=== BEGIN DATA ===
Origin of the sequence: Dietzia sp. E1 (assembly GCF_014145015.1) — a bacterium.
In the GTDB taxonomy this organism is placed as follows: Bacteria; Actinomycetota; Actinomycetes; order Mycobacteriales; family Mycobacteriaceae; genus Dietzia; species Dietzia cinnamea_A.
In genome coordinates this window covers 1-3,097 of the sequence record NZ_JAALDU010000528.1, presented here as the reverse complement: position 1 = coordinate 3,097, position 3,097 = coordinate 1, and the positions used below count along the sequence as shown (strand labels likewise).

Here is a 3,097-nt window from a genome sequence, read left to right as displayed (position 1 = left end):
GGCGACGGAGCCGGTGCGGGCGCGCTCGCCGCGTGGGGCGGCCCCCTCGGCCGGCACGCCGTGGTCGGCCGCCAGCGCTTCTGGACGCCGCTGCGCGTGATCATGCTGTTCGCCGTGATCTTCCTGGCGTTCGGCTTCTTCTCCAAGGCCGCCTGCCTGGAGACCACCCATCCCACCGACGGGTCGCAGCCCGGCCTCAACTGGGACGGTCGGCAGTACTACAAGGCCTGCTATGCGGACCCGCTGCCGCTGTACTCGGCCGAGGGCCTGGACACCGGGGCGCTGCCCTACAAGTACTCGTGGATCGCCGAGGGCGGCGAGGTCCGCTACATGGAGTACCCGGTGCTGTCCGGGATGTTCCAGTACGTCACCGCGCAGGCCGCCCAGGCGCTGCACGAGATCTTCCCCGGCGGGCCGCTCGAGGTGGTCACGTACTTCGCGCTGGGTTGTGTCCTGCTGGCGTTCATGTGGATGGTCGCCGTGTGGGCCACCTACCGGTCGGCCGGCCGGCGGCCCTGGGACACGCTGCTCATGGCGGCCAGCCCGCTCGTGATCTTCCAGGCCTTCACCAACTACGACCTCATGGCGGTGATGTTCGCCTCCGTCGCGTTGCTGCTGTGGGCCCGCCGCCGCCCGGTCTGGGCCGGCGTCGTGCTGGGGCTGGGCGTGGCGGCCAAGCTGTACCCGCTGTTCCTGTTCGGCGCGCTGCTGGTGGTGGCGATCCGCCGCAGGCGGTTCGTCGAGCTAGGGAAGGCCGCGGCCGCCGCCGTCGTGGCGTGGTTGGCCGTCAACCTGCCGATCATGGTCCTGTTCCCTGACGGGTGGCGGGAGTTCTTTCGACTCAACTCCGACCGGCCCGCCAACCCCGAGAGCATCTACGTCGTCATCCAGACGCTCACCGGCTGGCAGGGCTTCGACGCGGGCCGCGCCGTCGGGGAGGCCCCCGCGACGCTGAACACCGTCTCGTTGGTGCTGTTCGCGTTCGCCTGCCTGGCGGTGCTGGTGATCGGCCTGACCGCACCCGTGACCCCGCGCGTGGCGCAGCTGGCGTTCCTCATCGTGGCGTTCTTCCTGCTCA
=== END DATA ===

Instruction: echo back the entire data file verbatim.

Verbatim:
Origin of the sequence: Dietzia sp. E1 (assembly GCF_014145015.1) — a bacterium.
In the GTDB taxonomy this organism is placed as follows: Bacteria; Actinomycetota; Actinomycetes; order Mycobacteriales; family Mycobacteriaceae; genus Dietzia; species Dietzia cinnamea_A.
In genome coordinates this window covers 1-3,097 of the sequence record NZ_JAALDU010000528.1, presented here as the reverse complement: position 1 = coordinate 3,097, position 3,097 = coordinate 1, and the positions used below count along the sequence as shown (strand labels likewise).

Here is a 3,097-nt window from a genome sequence, read left to right as displayed (position 1 = left end):
GGCGACGGAGCCGGTGCGGGCGCGCTCGCCGCGTGGGGCGGCCCCCTCGGCCGGCACGCCGTGGTCGGCCGCCAGCGCTTCTGGACGCCGCTGCGCGTGATCATGCTGTTCGCCGTGATCTTCCTGGCGTTCGGCTTCTTCTCCAAGGCCGCCTGCCTGGAGACCACCCATCCCACCGACGGGTCGCAGCCCGGCCTCAACTGGGACGGTCGGCAGTACTACAAGGCCTGCTATGCGGACCCGCTGCCGCTGTACTCGGCCGAGGGCCTGGACACCGGGGCGCTGCCCTACAAGTACTCGTGGATCGCCGAGGGCGGCGAGGTCCGCTACATGGAGTACCCGGTGCTGTCCGGGATGTTCCAGTACGTCACCGCGCAGGCCGCCCAGGCGCTGCACGAGATCTTCCCCGGCGGGCCGCTCGAGGTGGTCACGTACTTCGCGCTGGGTTGTGTCCTGCTGGCGTTCATGTGGATGGTCGCCGTGTGGGCCACCTACCGGTCGGCCGGCCGGCGGCCCTGGGACACGCTGCTCATGGCGGCCAGCCCGCTCGTGATCTTCCAGGCCTTCACCAACTACGACCTCATGGCGGTGATGTTCGCCTCCGTCGCGTTGCTGCTGTGGGCCCGCCGCCGCCCGGTCTGGGCCGGCGTCGTGCTGGGGCTGGGCGTGGCGGCCAAGCTGTACCCGCTGTTCCTGTTCGGCGCGCTGCTGGTGGTGGCGATCCGCCGCAGGCGGTTCGTCGAGCTAGGGAAGGCCGCGGCCGCCGCCGTCGTGGCGTGGTTGGCCGTCAACCTGCCGATCATGGTCCTGTTCCCTGACGGGTGGCGGGAGTTCTTTCGACTCAACTCCGACCGGCCCGCCAACCCCGAGAGCATCTACGTCGTCATCCAGACGCTCACCGGCTGGCAGGGCTTCGACGCGGGCCGCGCCGTCGGGGAGGCCCCCGCGACGCTGAACACCGTCTCGTTGGTGCTGTTCGCGTTCGCCTGCCTGGCGGTGCTGGTGATCGGCCTGACCGCACCCGTGACCCCGCGCGTGGCGCAGCTGGCGTTCCTCATCGTGGCGTTCTTCCTGCTCA